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Can I stop plans to build on top of my penthouse apartment?

I purchased a penthouse apartment four years ago in London’s West End. It was the outside space that really sold it to us, being on the top floor of this wonderful old building and with views. We do not own the freehold of the building and the freeholder has decided to explore extending the building upwards, using the government’s relaxation of planning laws. Not only will I no longer have a penthouse apartment, for which a premium was paid, I will have to live with disruption for years to come. The property’s value will also be affected. Is there anything we can do to stop the landlord’s plans to develop upwards?

Nick Martyn, a partner in the property disputes team at Royds Withy King, says the changes to permitted development rights which came into force in 2020 to allow “building upwards” were focused on seeking to address the current housing shortage in urban locations.

Nick Martyn, a partner at Royds Withy King

They are good news for developers and landlords seeking to maximise their property assets but an unwelcome development for flat owners, particularly those who own top floor flats or penthouses. Building or developing upwards is becoming more common and advisers are having to think more creatively in helping people to achieve or prevent that aim.

Unfortunately, there is no “one size fits all” approach and more often than not, there is a lot to consider. It is critical to understand the building’s ownership structure, what your lease says, what your rights as owner are and what development rights (if any) the landlord enjoys. That knowledge will help you to analyse ways in which the development might be restricted or prevented or how you might be compensated, in the event the work proceeds.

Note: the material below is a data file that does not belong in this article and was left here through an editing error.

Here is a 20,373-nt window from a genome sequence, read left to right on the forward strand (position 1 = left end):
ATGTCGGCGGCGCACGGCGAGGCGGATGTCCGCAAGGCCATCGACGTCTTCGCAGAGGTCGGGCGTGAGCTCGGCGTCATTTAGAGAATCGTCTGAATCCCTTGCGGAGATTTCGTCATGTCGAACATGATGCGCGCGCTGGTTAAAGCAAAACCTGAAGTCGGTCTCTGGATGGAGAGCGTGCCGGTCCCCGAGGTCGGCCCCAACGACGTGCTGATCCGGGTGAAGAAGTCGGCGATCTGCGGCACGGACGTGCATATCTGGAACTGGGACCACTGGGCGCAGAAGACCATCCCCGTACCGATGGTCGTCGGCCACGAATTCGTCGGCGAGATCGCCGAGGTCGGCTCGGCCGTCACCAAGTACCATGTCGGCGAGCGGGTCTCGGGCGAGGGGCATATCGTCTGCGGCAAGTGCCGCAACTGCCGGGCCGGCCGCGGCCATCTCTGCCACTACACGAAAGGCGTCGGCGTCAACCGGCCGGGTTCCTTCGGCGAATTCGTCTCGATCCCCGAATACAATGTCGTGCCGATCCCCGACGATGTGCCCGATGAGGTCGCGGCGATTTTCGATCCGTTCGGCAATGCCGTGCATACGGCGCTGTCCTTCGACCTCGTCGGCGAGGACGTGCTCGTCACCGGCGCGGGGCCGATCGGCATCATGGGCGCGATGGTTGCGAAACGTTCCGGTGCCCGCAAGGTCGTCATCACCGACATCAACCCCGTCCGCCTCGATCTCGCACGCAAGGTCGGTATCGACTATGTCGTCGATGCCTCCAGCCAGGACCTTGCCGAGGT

Given the age of the building, check whether it has listed status or whether there might be other reasons why development could be restricted. If the proposed structure is likely to affect light coming in through the penthouse’s windows, find out if you have a “right to light” and whether the proposals would infringe it.

Consider whether the freehold could be acquired collectively under the statutory rights available to flat owners as a means of preventing the proposed development. If those rights are available, gauge interest from other flat owners on whether they are interested in exercising them.

Investigate the historic transfers of the landlord’s interest to see if rights applied under the Landlord and Tenant Act 1987 (to be offered the landlord’s interest under what is usually called “the right of first refusal”) and check if the former landlord or current landlord complied with the procedure laid down in that Act. There may be an opportunity to acquire its interest at the price originally paid for it. 

Be proactive and find out answers to the issues addressed above early. The closer your landlord gets to commencing work, the more likely it is that your options for resolving the situation will diminish.

We divorced long ago — can I still claim maintenance?

Can I make a claim for maintenance years after my divorce? At the time of the divorce, neither I nor my husband had significant assets. However, in the years since we split my husband’s business has really taken off – a business I helped to establish. I am now struggling financially. Can I make a claim?